(This essay is adapted from a podcast by Charles Eisenstein, part of his course, Dietary Transformation from the Inside Out. The ideas are mostly Eisenstein’s; the words are mostly my own —JJM)
As a way to change behavior in the long run, willpower is problematic. It’s also perfectly consonant with our dominant cultural model, which seeks wellbeing through control.
Our culture tells us that nature is random, soul-less—maybe even hostile, because we live in a world of competition, both biological and economic. If you believe that, then control is the safest course.
Our habit of seeking control is modeled on a hostile external world. But “self-control” is a problematic concept, when you think about it. Imagine clamping your jaw closed with your hand to prevent your mouth from eating too much! We don’t do that, but what we do is akin to setting up a war within ourselves. We seek to use the surface mind, the conscious and “rational” part to hold in check the impulses that run below the surface.
Implicit in this program is the assumption that our rational minds know better. Our instincts are crude—honed for survival in a long-ago world. Our instincts were programmed into us by natural selection at a time when food was scarce and the everyday world held lethal threats. No wonder we eat too much! No wonder we are liable to chronic anxiety!
How do we assert self-control? We can learn about this by looking at the way we control others. Rarely do we do this with overwhelming physical force. More often, we try to control the people around us by offering and withholding affection—threats and promises. Or we do it by moral suasion—manipulation by triggering socially-conditioned emotions, now within all our heads. We may attempt to raise feelings in another person that say, “I am a bad person if I do this.”
“Self-forcing” is the use of these same techniques on the self. We offer ourselves strokes, internally, if we do the desired thing. We tell ourselves, “I am bad, bad, bad” if we do the forbidden thing.
Underlying all these ways of maniipulating others and manipulating the self is fear. Fear of withheld affection, fear of ostracism or shunning. If this sounds like a stretch, remember the experience that all of us had coming into the world. Our mothers were our lifeline to protection, nutrition, and comfort. We were utterly dependent on a loving mother to provide for our survival, and most of us had mothers who leveraged that dependence to control our behavior, to socialize us, to keep us quiet and out of the way. Or worse, in some cases.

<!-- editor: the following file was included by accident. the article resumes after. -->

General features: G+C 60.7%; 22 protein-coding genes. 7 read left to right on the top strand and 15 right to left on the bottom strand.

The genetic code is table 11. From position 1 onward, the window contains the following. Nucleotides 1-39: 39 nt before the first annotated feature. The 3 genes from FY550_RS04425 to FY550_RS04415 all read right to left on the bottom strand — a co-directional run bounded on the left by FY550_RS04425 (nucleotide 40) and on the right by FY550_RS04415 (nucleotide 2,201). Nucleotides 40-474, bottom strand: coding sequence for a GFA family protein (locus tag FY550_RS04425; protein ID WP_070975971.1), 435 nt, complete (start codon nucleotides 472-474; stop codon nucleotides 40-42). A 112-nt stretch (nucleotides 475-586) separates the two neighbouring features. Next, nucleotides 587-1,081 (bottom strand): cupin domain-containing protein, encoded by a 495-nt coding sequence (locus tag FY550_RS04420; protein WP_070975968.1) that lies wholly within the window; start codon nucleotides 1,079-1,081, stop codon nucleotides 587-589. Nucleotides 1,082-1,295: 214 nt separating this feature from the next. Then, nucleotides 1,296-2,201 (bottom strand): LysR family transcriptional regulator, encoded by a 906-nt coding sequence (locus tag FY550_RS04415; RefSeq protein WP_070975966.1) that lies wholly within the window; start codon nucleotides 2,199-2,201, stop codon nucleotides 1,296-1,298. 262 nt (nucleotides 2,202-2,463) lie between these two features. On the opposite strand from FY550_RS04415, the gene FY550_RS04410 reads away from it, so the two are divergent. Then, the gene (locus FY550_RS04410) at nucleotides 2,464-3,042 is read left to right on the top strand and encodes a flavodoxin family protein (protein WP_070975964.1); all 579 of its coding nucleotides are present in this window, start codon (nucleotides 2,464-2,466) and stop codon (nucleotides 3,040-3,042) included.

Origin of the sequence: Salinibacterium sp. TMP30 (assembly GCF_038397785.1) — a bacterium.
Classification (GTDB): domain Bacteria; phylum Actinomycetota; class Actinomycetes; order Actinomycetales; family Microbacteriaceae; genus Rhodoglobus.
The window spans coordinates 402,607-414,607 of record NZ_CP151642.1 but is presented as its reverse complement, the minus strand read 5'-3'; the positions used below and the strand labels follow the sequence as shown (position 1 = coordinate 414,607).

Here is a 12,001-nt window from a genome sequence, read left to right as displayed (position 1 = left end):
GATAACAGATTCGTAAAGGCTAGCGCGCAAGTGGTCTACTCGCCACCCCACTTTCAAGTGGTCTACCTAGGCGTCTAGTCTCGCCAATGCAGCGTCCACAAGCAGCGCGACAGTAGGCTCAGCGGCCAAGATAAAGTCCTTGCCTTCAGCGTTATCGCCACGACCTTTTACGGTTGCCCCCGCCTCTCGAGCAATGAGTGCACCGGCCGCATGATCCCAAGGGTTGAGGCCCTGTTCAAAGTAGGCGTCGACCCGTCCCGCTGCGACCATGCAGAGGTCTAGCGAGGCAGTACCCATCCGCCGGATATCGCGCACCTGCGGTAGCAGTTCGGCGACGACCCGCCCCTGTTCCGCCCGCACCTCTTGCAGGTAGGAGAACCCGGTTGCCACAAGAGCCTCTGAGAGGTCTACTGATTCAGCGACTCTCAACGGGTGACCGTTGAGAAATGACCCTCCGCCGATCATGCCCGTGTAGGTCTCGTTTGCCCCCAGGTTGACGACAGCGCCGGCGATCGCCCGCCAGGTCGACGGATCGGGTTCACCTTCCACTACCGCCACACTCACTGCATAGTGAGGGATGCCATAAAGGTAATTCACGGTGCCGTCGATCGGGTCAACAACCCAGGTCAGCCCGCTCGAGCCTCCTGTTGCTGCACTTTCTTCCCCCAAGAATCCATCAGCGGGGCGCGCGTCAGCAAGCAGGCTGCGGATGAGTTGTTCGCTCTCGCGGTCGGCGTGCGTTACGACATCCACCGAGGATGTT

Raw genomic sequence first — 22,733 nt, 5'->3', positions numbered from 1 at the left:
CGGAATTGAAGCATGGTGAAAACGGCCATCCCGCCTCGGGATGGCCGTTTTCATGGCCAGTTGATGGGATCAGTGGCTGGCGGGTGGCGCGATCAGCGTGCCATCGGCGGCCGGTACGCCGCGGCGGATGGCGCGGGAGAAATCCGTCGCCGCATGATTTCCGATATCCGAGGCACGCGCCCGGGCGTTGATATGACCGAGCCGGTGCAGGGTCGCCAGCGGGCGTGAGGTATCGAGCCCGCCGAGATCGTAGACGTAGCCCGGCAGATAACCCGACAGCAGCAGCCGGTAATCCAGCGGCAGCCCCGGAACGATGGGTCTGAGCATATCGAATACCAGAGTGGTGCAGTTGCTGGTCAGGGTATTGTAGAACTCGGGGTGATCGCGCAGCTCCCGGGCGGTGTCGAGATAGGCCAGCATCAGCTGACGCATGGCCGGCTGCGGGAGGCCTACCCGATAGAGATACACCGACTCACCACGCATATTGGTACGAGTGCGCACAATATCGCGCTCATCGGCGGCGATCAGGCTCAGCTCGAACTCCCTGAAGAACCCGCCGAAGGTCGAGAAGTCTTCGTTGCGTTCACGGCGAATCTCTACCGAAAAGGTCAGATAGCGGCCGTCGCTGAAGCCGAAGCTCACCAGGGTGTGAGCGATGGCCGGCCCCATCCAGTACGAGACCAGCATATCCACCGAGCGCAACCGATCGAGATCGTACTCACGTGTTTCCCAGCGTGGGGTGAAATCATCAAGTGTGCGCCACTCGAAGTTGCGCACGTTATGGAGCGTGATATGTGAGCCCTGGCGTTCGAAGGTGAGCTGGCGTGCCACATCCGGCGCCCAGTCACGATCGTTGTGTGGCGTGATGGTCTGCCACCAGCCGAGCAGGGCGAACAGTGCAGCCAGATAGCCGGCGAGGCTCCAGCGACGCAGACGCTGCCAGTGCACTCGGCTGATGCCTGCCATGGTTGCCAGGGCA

Conditional approval in our childhood becomes internalized as conditional self-approval in the adult. Contrast this model with the ideal of unconditional love. If we were loved unconditionally (by our mothers, by ourselves), would we then behave irresponsibly, constantly stepping on each others’ toes in a campaign to get more, more more?
That is certainly the model of human behavior on which our control methods are based. It comes from a 17th-century British philosophical tradition of Locke and Hobbes. But it is not in line with contemporary ideas of how most humans work.
It is the people who were most effectively manipulated by parental guilt when they were young who become selfish adults. “Spoiled” children are not those who are given everything they want, but rather those who are given toys and candy as substitutes for unavailable love. Children raised with unconditional love tend to become unconditionally loving adults. Both our experience and modern psychological studies tell us this.
It’s not too late. Try treating yourself the way you wish you had been treated by an unconditionally loving mother. Have patience if you run to excesses of undisciplined behavior for awhile. Give the program a chance. Trust that if you swing out, you will swing back to a more grounded, more stable equilibrium. Relax all self-forcing.
Nature is not a random, indifferent world, but an innate intelligence, a holistic order. You can trust your instincts to take care of you, once you cease the internal warfare and become your own best friend.